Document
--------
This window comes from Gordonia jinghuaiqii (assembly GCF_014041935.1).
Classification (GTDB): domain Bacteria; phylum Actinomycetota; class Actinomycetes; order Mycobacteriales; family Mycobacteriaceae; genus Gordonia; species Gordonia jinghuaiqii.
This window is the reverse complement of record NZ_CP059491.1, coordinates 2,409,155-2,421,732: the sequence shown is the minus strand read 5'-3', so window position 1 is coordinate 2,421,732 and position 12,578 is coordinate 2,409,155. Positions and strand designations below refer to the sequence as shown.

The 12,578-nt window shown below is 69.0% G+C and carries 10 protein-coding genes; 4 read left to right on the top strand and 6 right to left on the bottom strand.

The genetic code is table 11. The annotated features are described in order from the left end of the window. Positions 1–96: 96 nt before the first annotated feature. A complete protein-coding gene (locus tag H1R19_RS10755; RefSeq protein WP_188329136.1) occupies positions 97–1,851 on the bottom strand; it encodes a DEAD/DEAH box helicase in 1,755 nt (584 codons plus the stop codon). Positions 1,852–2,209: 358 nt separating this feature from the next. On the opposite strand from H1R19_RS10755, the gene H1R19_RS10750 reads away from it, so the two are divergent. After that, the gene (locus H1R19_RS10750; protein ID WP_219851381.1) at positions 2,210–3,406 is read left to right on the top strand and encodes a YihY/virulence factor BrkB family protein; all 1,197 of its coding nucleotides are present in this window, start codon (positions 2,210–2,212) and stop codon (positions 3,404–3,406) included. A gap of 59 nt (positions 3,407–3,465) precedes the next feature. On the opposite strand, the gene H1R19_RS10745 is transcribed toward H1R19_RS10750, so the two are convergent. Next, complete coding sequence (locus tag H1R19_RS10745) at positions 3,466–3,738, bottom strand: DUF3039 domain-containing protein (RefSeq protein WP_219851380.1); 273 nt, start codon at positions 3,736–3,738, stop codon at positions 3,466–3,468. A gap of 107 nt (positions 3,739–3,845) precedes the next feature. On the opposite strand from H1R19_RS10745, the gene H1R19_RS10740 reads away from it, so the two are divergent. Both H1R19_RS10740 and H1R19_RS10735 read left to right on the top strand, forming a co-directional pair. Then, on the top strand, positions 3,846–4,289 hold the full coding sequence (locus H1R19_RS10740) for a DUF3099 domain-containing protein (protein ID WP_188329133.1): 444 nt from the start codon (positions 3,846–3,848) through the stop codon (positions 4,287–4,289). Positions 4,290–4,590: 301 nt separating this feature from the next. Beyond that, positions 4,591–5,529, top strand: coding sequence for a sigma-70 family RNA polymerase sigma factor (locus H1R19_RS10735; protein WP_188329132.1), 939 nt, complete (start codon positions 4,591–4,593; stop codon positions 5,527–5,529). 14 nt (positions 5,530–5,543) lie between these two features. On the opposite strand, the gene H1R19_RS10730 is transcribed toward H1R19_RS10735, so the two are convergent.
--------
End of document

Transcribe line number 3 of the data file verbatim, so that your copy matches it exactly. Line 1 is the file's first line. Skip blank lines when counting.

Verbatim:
This window is the reverse complement of record NZ_CP059491.1, coordinates 2,409,155-2,421,732: the sequence shown is the minus strand read 5'-3', so window position 1 is coordinate 2,421,732 and position 12,578 is coordinate 2,409,155. Positions and strand designations below refer to the sequence as shown.